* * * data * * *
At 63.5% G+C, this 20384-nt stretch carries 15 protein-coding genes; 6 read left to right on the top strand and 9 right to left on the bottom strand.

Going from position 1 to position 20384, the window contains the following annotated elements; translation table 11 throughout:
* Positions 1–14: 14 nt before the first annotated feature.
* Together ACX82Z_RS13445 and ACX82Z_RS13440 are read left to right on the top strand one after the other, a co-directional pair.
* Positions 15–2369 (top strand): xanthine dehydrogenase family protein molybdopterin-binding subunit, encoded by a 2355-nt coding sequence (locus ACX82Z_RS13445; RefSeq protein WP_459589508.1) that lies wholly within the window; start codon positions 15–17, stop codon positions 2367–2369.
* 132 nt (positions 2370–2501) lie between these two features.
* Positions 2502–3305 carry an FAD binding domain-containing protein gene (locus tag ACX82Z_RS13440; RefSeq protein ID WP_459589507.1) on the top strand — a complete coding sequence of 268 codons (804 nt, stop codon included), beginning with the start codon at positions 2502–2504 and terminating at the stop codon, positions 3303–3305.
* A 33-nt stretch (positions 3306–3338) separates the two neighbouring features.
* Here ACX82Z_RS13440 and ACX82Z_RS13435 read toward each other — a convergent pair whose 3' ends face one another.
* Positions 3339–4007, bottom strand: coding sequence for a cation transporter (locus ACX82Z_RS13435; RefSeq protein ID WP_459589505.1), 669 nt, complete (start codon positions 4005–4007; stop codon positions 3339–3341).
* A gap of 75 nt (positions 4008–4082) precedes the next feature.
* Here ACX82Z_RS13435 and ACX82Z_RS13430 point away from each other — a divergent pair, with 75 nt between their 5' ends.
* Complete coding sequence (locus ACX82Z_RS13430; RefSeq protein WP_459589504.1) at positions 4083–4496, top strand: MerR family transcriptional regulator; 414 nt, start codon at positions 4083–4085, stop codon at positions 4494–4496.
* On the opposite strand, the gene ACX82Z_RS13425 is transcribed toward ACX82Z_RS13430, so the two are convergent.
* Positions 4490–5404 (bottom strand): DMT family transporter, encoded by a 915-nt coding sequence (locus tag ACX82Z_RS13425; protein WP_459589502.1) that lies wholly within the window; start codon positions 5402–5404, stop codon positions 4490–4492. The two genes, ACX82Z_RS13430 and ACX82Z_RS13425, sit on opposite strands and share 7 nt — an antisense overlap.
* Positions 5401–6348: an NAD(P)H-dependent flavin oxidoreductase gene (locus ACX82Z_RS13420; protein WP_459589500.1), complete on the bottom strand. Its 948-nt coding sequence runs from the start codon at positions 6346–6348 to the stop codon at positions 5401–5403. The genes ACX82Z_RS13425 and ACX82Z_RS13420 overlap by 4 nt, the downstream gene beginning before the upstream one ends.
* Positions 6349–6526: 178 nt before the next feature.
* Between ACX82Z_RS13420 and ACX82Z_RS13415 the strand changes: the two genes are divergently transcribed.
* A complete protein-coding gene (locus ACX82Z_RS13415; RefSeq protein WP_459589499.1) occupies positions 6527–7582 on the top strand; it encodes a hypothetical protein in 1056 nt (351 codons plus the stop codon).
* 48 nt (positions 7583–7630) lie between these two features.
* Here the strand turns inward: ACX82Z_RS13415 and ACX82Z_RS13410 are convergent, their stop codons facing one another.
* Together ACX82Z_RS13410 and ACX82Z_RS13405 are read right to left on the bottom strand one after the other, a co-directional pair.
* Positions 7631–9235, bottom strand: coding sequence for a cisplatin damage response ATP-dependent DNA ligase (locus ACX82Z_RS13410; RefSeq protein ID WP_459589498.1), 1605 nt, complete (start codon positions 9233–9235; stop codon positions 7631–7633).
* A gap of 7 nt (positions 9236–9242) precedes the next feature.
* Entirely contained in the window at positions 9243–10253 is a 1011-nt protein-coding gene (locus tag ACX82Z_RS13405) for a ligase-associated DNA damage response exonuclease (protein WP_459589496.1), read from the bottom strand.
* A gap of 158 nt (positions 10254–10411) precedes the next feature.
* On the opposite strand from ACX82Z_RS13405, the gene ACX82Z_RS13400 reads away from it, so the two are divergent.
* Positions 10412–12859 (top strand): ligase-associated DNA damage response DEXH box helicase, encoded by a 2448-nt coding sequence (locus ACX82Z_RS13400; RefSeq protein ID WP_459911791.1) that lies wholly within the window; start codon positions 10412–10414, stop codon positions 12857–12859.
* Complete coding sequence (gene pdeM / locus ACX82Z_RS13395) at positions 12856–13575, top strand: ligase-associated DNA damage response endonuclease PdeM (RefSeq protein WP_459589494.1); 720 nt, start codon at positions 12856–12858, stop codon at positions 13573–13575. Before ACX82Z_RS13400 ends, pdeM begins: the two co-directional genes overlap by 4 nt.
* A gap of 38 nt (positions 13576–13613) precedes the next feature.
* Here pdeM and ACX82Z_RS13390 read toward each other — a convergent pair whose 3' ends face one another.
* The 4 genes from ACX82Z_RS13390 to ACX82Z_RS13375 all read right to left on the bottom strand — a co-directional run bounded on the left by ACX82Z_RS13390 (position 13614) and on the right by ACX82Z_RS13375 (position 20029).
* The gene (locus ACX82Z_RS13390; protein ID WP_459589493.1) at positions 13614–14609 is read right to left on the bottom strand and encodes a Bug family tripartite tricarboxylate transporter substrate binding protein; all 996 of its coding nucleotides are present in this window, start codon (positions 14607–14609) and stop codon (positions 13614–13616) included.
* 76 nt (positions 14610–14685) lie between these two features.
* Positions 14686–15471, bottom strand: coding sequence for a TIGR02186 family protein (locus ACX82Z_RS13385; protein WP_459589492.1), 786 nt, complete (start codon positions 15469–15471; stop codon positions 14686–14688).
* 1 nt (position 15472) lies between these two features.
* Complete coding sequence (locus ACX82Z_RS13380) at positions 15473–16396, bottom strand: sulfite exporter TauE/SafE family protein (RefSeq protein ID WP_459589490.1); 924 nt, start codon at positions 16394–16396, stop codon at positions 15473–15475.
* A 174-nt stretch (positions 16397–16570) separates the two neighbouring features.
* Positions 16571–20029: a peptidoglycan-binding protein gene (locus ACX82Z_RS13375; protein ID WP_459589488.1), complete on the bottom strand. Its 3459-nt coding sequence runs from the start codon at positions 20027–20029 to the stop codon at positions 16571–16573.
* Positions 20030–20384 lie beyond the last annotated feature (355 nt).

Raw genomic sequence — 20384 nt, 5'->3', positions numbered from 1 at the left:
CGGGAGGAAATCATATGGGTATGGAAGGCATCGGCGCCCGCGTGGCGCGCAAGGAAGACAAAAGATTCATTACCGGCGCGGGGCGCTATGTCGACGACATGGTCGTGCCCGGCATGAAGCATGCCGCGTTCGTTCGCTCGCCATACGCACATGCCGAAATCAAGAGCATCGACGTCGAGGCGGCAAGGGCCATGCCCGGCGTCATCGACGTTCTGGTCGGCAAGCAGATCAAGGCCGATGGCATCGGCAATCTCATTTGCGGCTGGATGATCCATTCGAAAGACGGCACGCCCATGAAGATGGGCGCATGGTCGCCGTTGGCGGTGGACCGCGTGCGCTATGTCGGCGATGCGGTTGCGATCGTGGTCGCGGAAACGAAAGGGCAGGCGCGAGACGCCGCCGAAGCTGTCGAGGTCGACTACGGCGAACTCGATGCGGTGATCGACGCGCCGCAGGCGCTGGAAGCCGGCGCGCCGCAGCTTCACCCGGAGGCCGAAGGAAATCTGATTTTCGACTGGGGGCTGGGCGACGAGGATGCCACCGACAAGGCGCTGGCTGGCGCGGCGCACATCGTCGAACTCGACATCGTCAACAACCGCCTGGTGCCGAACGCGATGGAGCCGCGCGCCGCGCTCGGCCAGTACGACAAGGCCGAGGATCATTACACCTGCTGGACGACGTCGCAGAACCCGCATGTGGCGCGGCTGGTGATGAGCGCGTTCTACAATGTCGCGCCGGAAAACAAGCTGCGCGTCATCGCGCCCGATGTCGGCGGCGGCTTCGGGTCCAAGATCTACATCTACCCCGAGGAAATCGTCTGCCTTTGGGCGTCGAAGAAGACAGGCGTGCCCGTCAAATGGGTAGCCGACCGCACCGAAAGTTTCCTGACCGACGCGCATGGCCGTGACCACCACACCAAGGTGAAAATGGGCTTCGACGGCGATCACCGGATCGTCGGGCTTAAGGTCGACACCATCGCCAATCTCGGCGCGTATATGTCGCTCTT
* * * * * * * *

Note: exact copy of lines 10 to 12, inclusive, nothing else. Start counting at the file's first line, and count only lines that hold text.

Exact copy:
* Positions 3339–4007, bottom strand: coding sequence for a cation transporter (locus ACX82Z_RS13435; RefSeq protein ID WP_459589505.1), 669 nt, complete (start codon positions 4005–4007; stop codon positions 3339–3341).
* A gap of 75 nt (positions 4008–4082) precedes the next feature.
* Here ACX82Z_RS13435 and ACX82Z_RS13430 point away from each other — a divergent pair, with 75 nt between their 5' ends.